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  • \$\begingroup\$ You are definitely very good with this. I know this is big matter but for beginning I will need just to understand concept and how things work. Last question is still unclear for me, so I have one more: When anthena of receiver take EM wave how that wave is transformed to electrical signal or what turn EM wave to electrical signal? Also is there any good sorces for that courses on the internet? And thanks, I apricate your help! \$\endgroup\$ – Vladimir Dec 6 '15 at 23:18
  • \$\begingroup\$ There are different types of antennas. Here is an explanation of a simple one. Radiation traveling through space as a time varying electromagnetic field encounters a conductive rod. The electric field causes current to flow in the conductive rod. Why? That is a basic law of physics. Whenever mobile charges are exposed to an electric field, they will start to flow along the electric field. The antenna just has to be designed so that the charge flow can be detected and decoded. \$\endgroup\$ – mkeith Dec 6 '15 at 23:34
  • \$\begingroup\$ Is that work on pricncip electromagnet induction? like on this video look at 1:05 min: youtube.com/watch?v=RZVGZ-6W05Y ? \$\endgroup\$ – Vladimir Dec 7 '15 at 11:30
  • \$\begingroup\$ @Vladimir, no, what mkeith described is coupling through the electric field. Induction devices work by coupling through the magnetic field. An antenna that works through magnetic coupling would be a loop antenna. But we still wouldn't normally call that "induction" because "induction" usually implies a near-field phenomenon, whereas an antenna will be designed for use in the far field (far enough from the transmitting antenna that the EM waves can be accurately modeled as plane waves). \$\endgroup\$ – The Photon Dec 7 '15 at 16:42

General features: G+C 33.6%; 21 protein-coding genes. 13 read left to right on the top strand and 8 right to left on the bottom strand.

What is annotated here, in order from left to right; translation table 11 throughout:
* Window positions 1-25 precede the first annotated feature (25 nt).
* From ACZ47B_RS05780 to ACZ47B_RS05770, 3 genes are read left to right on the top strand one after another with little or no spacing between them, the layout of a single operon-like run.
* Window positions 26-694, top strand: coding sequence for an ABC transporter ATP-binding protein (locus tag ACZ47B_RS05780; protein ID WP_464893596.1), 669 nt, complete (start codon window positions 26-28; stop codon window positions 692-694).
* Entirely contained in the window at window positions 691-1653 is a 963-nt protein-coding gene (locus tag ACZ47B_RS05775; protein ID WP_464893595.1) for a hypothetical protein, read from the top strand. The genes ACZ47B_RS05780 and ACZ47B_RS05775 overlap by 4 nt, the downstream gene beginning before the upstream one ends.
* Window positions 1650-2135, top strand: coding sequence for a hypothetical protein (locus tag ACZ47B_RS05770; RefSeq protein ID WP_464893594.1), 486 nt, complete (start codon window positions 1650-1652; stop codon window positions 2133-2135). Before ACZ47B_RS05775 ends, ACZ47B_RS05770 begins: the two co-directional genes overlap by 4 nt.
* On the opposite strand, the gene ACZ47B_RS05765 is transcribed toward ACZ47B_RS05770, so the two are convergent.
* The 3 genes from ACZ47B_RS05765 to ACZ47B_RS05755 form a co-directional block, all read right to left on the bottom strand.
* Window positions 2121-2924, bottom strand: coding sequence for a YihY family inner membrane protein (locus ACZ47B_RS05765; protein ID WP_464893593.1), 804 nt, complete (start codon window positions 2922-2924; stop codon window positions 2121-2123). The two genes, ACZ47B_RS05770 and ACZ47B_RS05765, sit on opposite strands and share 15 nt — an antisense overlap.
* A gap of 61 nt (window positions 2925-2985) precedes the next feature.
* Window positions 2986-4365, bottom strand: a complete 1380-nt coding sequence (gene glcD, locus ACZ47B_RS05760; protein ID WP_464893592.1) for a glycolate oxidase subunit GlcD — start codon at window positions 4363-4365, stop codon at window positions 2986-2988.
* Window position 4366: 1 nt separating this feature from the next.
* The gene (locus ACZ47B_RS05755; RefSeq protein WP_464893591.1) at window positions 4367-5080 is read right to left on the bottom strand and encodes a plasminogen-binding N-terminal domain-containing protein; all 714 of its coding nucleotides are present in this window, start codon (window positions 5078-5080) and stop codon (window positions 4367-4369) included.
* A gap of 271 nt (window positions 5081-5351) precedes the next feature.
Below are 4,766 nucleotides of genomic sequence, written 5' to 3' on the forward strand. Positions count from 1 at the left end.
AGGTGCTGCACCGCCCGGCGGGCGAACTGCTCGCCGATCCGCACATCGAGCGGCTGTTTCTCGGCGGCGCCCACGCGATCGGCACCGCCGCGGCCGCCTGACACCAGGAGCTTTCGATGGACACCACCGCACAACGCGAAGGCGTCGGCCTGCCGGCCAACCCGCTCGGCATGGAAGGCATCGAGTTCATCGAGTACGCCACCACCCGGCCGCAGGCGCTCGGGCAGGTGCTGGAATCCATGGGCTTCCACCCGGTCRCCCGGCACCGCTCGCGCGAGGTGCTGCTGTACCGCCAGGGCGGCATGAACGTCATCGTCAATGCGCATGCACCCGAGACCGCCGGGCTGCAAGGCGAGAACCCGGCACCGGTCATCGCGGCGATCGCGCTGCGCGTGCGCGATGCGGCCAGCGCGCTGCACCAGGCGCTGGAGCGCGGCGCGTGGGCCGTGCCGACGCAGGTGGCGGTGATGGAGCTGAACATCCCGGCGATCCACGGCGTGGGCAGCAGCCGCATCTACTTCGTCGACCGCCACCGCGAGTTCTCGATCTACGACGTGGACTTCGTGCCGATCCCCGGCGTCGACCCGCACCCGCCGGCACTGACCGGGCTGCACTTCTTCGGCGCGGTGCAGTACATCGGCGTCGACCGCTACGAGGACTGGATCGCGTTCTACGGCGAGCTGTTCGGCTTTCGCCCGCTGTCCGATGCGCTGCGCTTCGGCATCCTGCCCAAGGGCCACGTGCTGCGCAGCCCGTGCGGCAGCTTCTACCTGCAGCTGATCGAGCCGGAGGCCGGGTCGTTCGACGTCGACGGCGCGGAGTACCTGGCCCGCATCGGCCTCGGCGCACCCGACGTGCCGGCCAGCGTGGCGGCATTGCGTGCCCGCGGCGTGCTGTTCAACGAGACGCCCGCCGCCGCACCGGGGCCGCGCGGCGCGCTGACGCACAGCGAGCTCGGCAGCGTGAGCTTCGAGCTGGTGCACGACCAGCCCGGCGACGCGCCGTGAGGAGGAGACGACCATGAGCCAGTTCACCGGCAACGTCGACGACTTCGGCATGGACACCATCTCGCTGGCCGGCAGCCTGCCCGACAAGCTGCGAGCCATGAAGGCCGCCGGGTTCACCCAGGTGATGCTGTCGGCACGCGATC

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    \$\begingroup\$ See Peter's answer. \$\endgroup\$ – The Photon Dec 7 '15 at 18:02
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I will provide an answer that is about as helpful as your question:

$$ \nabla \cdot \mathbf{E} = \frac {\rho} {\varepsilon_0} $$

$$ \nabla \cdot \mathbf{B} = 0 $$

$$ \nabla \times \mathbf{E} = -\frac{\partial \mathbf{B}} {\partial t} $$

$$ \nabla \times \mathbf{B} = \mu_0\left(\mathbf{J} + \varepsilon_0 \frac{\partial \mathbf{E}} {\partial t} \right) $$

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  • \$\begingroup\$ Savage, yet informative :) \$\endgroup\$ – TheCatWhisperer Apr 17 at 17:17